ISLAMABAD: Pakistan’s foreign minister Shah Mahmood Qureshi on Thursday told journalists in Kabul a Taliban delegation would visit his country “in the next few days” to address bilateral issues and further strengthen the relations between the two countries.
The foreign minister went to Afghanistan earlier today on his first visit since the Taliban overran the neighboring state in mid-August, the Pakistani foreign office said, with an aim to hold talks to cover “entire spectrum” of bilateral relations.
Qureshid is the highest-ranking Pakistani official to visit Kabul since the Taliban announced their interim government in early September and was accompanied by the Pakistani intelligence chief, Lt. Gen. Faiz Hamid.
Speaking to journalists after an elaborate meeting with Taliban officials, he said he had exchanged views with the Afghan interim prime minister Mullah Hassan Akhund and nearly all members of his cabinet.
Qureshi added he was accompanied by a number of Pakistani officials who were continuing working group discussions with their Afghan counterparts to thrash out significant issues.
“A Taliban delegation will also visit Islamabad in the next few days to carry forward these discussions,” he said while pointing out that the continued conversation would help the two states finalize bilateral issues and further consolidate their relationship.
The foreign minister said he had a useful interaction with the Taliban administration in which the two sides discussed a range of issues to set the strategic direction of their future relationship.
“It was a very fruitful meeting,” he told journalists in a brief video interview posted on Twitter. “We discussed almost all issues related to the future trade, transportation and regional connectivity.”
Prior to his brief media interaction, Qureshi had told the Afghan interim prime minister that Islamabad would continue to provide humanitarian assistance to Kabul.
The foreign office announced in a statement issued before his departure from Pakistan that the talks between the two sides would cover the “entire spectrum” of bilateral relations and focus on ways and means to deepen cooperation in diverse areas.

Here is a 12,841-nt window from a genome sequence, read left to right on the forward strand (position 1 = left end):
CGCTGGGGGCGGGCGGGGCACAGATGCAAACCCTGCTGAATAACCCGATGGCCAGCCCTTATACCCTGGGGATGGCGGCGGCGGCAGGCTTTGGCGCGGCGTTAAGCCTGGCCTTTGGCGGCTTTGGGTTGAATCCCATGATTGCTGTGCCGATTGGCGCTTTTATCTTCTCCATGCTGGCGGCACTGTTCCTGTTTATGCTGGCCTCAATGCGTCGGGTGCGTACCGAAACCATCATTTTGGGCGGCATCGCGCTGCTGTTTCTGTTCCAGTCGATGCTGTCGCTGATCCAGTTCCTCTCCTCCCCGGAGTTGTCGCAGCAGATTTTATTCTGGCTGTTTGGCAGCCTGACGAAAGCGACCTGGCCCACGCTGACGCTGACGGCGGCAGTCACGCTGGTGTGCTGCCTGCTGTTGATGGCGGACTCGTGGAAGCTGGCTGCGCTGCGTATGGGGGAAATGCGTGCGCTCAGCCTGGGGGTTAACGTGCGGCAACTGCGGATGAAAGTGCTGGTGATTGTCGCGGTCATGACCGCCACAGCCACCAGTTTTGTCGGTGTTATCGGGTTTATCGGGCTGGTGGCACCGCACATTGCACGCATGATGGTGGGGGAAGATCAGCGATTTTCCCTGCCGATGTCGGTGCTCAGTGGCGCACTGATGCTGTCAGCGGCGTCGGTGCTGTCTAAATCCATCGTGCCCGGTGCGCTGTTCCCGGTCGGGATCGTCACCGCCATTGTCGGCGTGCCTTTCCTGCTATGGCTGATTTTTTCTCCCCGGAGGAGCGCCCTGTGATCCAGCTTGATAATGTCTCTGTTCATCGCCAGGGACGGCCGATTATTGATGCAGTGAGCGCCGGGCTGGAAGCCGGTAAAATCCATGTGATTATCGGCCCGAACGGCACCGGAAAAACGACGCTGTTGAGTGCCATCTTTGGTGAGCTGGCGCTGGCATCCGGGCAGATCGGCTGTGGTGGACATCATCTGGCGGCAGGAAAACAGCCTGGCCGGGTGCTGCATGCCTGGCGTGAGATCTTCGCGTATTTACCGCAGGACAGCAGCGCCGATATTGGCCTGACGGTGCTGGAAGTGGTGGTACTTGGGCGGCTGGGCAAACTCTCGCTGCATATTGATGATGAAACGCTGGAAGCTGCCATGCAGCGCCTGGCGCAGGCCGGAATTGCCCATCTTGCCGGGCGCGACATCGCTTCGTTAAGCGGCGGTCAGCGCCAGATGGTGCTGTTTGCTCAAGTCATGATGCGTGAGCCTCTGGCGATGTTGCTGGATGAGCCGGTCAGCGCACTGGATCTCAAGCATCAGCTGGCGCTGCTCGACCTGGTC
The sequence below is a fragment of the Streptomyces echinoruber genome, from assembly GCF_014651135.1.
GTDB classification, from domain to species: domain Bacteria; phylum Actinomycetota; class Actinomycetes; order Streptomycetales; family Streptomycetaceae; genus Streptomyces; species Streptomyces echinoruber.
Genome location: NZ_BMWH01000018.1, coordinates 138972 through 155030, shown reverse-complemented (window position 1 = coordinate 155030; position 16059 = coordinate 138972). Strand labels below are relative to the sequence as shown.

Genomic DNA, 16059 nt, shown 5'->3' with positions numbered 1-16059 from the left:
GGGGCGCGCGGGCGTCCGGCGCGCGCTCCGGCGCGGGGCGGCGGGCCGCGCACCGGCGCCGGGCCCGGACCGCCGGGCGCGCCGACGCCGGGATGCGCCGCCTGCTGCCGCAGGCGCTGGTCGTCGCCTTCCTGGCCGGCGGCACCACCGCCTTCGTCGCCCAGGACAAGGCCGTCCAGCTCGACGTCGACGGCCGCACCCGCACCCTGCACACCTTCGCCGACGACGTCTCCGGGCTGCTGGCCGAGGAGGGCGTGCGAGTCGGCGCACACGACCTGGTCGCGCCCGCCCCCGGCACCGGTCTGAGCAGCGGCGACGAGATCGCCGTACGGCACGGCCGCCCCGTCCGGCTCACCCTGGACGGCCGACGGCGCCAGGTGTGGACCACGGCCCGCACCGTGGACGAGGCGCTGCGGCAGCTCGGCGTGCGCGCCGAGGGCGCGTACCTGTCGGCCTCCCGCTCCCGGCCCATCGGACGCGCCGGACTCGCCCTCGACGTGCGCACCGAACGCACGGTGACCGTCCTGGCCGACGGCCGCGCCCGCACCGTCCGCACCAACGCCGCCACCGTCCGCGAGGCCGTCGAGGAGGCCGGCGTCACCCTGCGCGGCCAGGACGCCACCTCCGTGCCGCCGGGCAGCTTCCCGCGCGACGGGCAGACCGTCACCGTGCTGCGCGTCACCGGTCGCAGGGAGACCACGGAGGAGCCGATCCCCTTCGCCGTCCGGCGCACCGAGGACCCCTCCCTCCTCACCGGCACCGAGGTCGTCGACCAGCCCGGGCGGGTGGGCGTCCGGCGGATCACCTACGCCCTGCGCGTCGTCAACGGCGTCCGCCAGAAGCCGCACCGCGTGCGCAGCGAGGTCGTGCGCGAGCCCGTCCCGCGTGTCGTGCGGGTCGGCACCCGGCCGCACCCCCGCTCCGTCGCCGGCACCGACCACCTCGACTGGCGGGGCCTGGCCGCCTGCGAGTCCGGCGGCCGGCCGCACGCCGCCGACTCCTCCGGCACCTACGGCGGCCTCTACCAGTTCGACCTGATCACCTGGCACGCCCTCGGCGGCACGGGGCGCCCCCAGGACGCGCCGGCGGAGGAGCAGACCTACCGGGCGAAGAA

“Utilizing the opportunity, the foreign minister will share Pakistan’s perspective on issues of regional peace and stability,” the statement added.
Since the fall of Kabul, Pakistan has been at the center stage of almost all developments in Afghanistan, be it the evacuation of foreign diplomats, aid workers and vulnerable Afghans, efforts to avert a humanitarian crisis or the formation of an inclusive government in the war-battered country.
On Wednesday, Islamabad urged the international community to continue its economic engagements with Afghanistan and unfreeze the Afghan financial assets parked in other countries.
Pakistan’s special representative for Afghanistan, Ambassador Muhammad Sadiq, highlighted the issue while addressing a conference in Moscow that brought together officials from various regional countries, including representatives of Afghanistan’s new Taliban government.
The international community froze nearly $10 billion of Afghanistan’s financial assets in other countries after the fall of Kabul on August 15 since the money was viewed as a key instrument to mount political pressure on the Taliban.
“Foreign minister’s visit reflects Pakistan’s consistent policy of supporting the brotherly Afghan people, deepening bilateral trade and economic relations, and facilitating closer people-to-people contacts,” the foreign office statement read.
Last week, the Pakistani government also started a free online visa service for neighboring Afghanistan and abolished the $8 fee for it as a “goodwill gesture.”